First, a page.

Ford Performance NASCAR: Fontana Cup Qualifying (Clint Bowyer Pole Winner Press Conference)

Ford Performance Notes and Quotes
Saturday, February 29, 2020
EVENT: NASCAR Cup Series Qualifying (Fontana)

CLINT BOWYER, No. 14 Rush/HAAS CNC Ford Mustang – POLE WINNER PRESS CONFERENCE

CAN YOU TALK ABOUT STARTING OUT FRONT HERE TOMORROW? “Certainly that is where you want to be. Honestly, I didn’t really see that in the car. We didn’t run a qualifying lap yesterday. We made some changes in happy hour and the car kind of woke up and showed some speed but honestly, we were kind of focused on downforce and doing what we needed to do in traffic. That being said, that thing rocketed to the top there and he told me the lap time and I was like, ‘Damn, I think that is on the pole.’ Again, the sun was coming out and that changed the qualifying day quite a bit as the sun came out and it was right before us. I was watching the Gibbs cars go and you could see on SMT with the data we have now you can visibly see everyone starting to really jerk on the wheel in the middle of one and two and get loose. I was like, ‘Oh damn, here I go. I am fixin to see the same thing.’ Sure enough, I got in there and she just kind of slid in the slot and I didn’t have to chase it up the track. I just gave it one big catch and it pointed and shot off the corner and I was able to keep the throttle down. Then you see the 48 car, the last car out, the story of his last race at home. I figured there was no way we were going to win. I was better coming to the green and then better through one and two but then all of a sudden off of two he had a really good run and got ahead of me into three and four. Honestly, he was ahead of me off of four even, but I just pulled it down just a little bit more than he did down the front straightaway and just barely got him. That is what qualifying is all about with this produce where you are all but wide open. It comes down to your balance and how the car is trimmed out and things like that. It makes it interesting and nerve-wracking as well because it is all so close.”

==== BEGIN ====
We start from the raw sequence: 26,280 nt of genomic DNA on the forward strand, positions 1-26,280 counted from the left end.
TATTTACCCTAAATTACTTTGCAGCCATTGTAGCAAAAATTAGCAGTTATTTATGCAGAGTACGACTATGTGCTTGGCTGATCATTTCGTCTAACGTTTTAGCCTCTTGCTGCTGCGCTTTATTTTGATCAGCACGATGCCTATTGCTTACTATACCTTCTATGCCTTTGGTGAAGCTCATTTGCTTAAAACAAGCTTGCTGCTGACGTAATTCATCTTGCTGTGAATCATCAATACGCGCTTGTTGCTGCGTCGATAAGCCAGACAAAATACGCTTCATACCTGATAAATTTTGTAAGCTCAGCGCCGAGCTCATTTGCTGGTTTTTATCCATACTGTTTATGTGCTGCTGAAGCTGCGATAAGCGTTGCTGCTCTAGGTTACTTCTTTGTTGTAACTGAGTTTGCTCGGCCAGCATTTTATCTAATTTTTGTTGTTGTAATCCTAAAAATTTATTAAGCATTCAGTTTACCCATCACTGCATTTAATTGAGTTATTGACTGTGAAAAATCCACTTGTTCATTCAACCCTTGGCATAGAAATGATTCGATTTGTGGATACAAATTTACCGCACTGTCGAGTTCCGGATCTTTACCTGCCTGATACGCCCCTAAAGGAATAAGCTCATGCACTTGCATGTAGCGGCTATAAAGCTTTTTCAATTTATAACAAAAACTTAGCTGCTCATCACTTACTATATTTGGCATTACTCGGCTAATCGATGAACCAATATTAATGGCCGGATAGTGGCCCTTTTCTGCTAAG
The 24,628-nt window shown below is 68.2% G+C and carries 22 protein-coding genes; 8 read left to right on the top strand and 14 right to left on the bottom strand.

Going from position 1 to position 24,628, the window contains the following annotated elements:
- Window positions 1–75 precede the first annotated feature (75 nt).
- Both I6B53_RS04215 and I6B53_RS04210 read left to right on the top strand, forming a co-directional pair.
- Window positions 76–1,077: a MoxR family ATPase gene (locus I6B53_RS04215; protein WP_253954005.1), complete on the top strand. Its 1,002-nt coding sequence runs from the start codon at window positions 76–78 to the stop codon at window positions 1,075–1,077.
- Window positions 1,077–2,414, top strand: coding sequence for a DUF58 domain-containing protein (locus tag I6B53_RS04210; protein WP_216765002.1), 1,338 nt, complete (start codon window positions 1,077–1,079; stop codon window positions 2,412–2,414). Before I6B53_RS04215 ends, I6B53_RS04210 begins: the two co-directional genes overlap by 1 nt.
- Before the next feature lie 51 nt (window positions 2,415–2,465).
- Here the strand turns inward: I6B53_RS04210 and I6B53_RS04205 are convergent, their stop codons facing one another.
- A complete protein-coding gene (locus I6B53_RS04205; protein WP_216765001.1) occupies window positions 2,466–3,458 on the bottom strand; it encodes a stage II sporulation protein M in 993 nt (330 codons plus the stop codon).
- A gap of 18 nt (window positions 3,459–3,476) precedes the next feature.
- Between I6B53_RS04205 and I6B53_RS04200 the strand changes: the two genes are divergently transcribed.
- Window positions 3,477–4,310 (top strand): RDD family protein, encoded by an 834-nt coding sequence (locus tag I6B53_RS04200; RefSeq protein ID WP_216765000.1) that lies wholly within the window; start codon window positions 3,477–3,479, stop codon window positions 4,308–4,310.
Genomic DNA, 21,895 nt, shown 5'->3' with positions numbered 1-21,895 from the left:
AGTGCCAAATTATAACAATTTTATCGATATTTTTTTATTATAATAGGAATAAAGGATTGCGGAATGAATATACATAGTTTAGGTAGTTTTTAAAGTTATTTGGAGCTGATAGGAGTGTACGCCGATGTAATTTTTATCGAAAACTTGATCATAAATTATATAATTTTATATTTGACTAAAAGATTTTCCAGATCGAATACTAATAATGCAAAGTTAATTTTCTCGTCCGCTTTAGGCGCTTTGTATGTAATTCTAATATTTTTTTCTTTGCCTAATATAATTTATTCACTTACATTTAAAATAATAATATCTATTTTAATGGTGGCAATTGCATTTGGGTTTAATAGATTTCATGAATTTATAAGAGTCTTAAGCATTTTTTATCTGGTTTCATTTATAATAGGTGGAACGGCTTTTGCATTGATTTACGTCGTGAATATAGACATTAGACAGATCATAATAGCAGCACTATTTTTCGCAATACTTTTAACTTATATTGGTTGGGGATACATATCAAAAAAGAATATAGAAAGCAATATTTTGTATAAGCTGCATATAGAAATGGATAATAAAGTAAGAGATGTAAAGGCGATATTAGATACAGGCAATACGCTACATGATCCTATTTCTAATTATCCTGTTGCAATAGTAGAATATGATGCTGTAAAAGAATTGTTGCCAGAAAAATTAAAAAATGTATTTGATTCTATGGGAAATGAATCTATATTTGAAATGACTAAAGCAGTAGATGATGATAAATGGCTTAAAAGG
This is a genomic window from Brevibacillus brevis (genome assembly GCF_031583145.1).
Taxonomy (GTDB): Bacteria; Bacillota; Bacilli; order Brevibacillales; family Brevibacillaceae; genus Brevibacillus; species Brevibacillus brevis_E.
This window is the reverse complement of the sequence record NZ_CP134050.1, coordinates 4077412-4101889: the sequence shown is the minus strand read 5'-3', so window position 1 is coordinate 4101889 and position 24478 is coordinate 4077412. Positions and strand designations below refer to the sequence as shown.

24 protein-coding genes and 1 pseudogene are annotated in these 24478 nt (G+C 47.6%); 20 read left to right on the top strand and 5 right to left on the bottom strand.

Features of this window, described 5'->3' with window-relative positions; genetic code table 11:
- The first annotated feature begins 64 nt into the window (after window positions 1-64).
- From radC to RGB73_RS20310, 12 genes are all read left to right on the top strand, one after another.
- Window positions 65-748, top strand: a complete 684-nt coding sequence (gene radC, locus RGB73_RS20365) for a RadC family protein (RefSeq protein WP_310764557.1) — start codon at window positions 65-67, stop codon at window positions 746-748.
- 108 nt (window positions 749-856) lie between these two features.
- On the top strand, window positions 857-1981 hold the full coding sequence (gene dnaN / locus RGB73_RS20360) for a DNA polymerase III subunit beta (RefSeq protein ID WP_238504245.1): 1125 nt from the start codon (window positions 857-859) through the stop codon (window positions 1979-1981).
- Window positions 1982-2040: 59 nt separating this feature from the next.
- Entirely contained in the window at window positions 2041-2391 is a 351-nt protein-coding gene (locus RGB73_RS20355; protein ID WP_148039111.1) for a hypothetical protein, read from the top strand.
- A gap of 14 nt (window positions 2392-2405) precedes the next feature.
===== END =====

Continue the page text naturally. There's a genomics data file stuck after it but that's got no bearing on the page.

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IT SOUNDS LIKE IT IS AN ADVANTAGE TO GO OUT LATE SO YOU CAN SEE WHAT PEOPLE ARE DOING ON THE LIVE DATA. HAS THAT CHANGED THE GAME A LITTLE BIT, BEING ABLE TO WATCH AS YOU ARE QUALIFYING? “Absolutely. SMT and that data that we have now we can see everything, and you can see if you are wide open. We all knew after practice, everybody had a good handle on their cars and had worked for two practice sessions to get the handling dialed in and all of a sudden we all looked back at the SMT and the 88 car was wide open for five laps. It was like, ‘Uh oh. We are going to have to change the thought process. We need to do some different things.’ That is all on ride heights of the car and stuff like that. When you start moving those ride heights that is drag and downforce but it also changes your balance quite a bit so you have to really go back in and dissect your balance in your race car and setup with the chassis because you have moved the aero platform with the body. Those two things have to work together to find grip in the racetrack. That is when you hope that the computer and the smart guy behind it, that he didn’t have a bad night and that computer doesn’t have a virus because you need those worlds to collide with your aero platform and your chassis. For that, I think it has to do with this old surface really. That cloud cover was huge. You could see in your steering that everybody was barely working the wheel and as it kept getting hotter and hotter everyone was really sawing on the wheel as we went. That is why I was pretty nervous about it. I didn’t think anybody would beat those cars that went early unless they were just drastically trimmed out different.”